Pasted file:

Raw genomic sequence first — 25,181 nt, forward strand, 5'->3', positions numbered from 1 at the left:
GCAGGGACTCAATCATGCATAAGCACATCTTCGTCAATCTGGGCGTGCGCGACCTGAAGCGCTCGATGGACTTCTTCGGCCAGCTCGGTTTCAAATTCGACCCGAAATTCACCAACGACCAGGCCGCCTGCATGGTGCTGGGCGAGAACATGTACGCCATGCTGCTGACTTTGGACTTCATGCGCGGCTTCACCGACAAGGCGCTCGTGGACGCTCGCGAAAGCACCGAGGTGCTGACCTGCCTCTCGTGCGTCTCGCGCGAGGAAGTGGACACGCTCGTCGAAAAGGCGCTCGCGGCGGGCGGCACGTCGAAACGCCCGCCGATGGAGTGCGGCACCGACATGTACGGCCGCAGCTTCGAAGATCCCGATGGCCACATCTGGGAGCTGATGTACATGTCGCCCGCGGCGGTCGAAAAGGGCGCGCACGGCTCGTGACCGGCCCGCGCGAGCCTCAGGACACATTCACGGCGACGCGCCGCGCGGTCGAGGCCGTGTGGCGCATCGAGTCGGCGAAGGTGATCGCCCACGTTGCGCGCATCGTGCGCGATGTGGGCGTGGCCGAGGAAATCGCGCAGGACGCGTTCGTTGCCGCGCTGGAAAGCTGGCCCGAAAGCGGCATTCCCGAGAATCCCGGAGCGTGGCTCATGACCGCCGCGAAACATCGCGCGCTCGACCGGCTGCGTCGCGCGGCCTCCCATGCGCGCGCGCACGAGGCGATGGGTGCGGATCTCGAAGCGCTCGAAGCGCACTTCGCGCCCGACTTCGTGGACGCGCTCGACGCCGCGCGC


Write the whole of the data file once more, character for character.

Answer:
Raw genomic sequence first — 25,181 nt, forward strand, 5'->3', positions numbered from 1 at the left:
GCAGGGACTCAATCATGCATAAGCACATCTTCGTCAATCTGGGCGTGCGCGACCTGAAGCGCTCGATGGACTTCTTCGGCCAGCTCGGTTTCAAATTCGACCCGAAATTCACCAACGACCAGGCCGCCTGCATGGTGCTGGGCGAGAACATGTACGCCATGCTGCTGACTTTGGACTTCATGCGCGGCTTCACCGACAAGGCGCTCGTGGACGCTCGCGAAAGCACCGAGGTGCTGACCTGCCTCTCGTGCGTCTCGCGCGAGGAAGTGGACACGCTCGTCGAAAAGGCGCTCGCGGCGGGCGGCACGTCGAAACGCCCGCCGATGGAGTGCGGCACCGACATGTACGGCCGCAGCTTCGAAGATCCCGATGGCCACATCTGGGAGCTGATGTACATGTCGCCCGCGGCGGTCGAAAAGGGCGCGCACGGCTCGTGACCGGCCCGCGCGAGCCTCAGGACACATTCACGGCGACGCGCCGCGCGGTCGAGGCCGTGTGGCGCATCGAGTCGGCGAAGGTGATCGCCCACGTTGCGCGCATCGTGCGCGATGTGGGCGTGGCCGAGGAAATCGCGCAGGACGCGTTCGTTGCCGCGCTGGAAAGCTGGCCCGAAAGCGGCATTCCCGAGAATCCCGGAGCGTGGCTCATGACCGCCGCGAAACATCGCGCGCTCGACCGGCTGCGTCGCGCGGCCTCCCATGCGCGCGCGCACGAGGCGATGGGTGCGGATCTCGAAGCGCTCGAAGCGCACTTCGCGCCCGACTTCGTGGACGCGCTCGACGCCGCGCGC